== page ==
Luminous efficiency refers to the ratio of the total luminous flux radiated by any source to the total radiant flux from that source commonly expressed in lumens per watt. The higher the lumen efficiency, the better ability the light sources have to convert electrical energy into light, which means that in the same brightness, lighting sources with higher lumen efficiency tend to be more energy saving. The figure below show the luminous efficiency of various light sources in different times.
A practical example:
A common 100 Watt incandescent lamp has a luminous flux of 1,350 lumens, its luminous efficiency will be 13.50 lumens per Watt (LPW).
A compact fluorescent lamp of 20 Watts has a luminous flux of 1,100 lumens, its luminous efficiency will be of 55 lumens per Watt (55lm/W).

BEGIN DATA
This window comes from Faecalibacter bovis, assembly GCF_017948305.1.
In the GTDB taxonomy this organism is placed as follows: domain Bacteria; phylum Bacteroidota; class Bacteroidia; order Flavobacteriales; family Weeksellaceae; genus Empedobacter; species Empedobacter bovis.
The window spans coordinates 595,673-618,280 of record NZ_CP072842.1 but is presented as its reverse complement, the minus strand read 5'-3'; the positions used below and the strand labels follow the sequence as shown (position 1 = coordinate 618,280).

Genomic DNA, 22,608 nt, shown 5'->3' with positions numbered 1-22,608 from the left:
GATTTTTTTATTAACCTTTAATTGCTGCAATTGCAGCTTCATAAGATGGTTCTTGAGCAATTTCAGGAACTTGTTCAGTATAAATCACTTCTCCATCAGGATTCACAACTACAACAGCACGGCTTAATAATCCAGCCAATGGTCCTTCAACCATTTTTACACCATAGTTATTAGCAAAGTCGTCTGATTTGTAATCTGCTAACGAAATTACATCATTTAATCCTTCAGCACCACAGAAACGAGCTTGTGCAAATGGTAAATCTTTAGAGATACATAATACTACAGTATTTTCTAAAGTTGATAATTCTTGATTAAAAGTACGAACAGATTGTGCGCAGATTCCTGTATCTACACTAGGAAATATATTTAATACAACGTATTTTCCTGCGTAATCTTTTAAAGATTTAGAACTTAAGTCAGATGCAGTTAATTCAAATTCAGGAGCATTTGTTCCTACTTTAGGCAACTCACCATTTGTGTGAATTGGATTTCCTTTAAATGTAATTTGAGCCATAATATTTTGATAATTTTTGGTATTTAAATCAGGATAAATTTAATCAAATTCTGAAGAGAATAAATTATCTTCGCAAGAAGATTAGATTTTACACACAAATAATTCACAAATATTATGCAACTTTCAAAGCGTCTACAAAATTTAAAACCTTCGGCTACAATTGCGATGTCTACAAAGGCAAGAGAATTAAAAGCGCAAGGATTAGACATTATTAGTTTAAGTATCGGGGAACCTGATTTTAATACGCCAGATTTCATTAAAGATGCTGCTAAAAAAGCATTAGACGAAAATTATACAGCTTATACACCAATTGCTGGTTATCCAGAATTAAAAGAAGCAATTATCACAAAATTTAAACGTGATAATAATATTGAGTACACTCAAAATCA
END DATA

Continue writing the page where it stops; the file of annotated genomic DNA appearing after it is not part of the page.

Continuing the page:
By means of the example we notice that the two lamps have a similar luminous flux, that is to say they illuminate almost the same thing, nevertheless the saving lamp gives us four times more light for each watt consumed, that is to say it is more efficient, therefore it is known to him like ” Saving “. For this reason too, the energy saving lamp “burns much less” than the incandescent lamp, which generates a lot of heat, ie a lamp will be efficient when 100% of the energy delivered to light, most of it will transform In LUZ and a minor part in HEAT. The perception of HEAT will always be relative, since it is very likely that many lamps will “burn to the touch” except for many LED lamps that are more efficient than any other technology lamp and therefore “burn much less”.